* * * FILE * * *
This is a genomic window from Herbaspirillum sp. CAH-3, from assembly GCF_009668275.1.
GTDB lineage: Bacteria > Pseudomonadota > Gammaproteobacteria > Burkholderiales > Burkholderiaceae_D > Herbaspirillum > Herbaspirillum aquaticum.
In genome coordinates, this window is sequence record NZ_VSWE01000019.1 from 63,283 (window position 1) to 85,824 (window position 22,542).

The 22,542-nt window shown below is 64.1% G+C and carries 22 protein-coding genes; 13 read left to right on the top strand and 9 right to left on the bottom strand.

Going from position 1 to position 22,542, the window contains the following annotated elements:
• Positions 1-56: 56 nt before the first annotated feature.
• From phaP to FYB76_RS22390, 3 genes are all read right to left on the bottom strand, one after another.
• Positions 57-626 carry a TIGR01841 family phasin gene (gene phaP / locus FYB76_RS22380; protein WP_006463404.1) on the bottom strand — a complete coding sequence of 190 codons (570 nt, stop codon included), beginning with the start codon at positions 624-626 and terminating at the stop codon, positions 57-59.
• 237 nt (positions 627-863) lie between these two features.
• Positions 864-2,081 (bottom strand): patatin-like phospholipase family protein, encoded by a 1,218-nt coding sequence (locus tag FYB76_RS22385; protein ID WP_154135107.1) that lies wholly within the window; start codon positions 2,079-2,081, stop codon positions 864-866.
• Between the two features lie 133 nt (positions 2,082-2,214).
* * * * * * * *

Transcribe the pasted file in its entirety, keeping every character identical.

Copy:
This is a genomic window from Herbaspirillum sp. CAH-3, from assembly GCF_009668275.1.
GTDB lineage: Bacteria > Pseudomonadota > Gammaproteobacteria > Burkholderiales > Burkholderiaceae_D > Herbaspirillum > Herbaspirillum aquaticum.
In genome coordinates, this window is sequence record NZ_VSWE01000019.1 from 63,283 (window position 1) to 85,824 (window position 22,542).

The 22,542-nt window shown below is 64.1% G+C and carries 22 protein-coding genes; 13 read left to right on the top strand and 9 right to left on the bottom strand.

Going from position 1 to position 22,542, the window contains the following annotated elements:
• Positions 1-56: 56 nt before the first annotated feature.
• From phaP to FYB76_RS22390, 3 genes are all read right to left on the bottom strand, one after another.
• Positions 57-626 carry a TIGR01841 family phasin gene (gene phaP / locus FYB76_RS22380; protein WP_006463404.1) on the bottom strand — a complete coding sequence of 190 codons (570 nt, stop codon included), beginning with the start codon at positions 624-626 and terminating at the stop codon, positions 57-59.
• 237 nt (positions 627-863) lie between these two features.
• Positions 864-2,081 (bottom strand): patatin-like phospholipase family protein, encoded by a 1,218-nt coding sequence (locus tag FYB76_RS22385; protein ID WP_154135107.1) that lies wholly within the window; start codon positions 2,079-2,081, stop codon positions 864-866.
• Between the two features lie 133 nt (positions 2,082-2,214).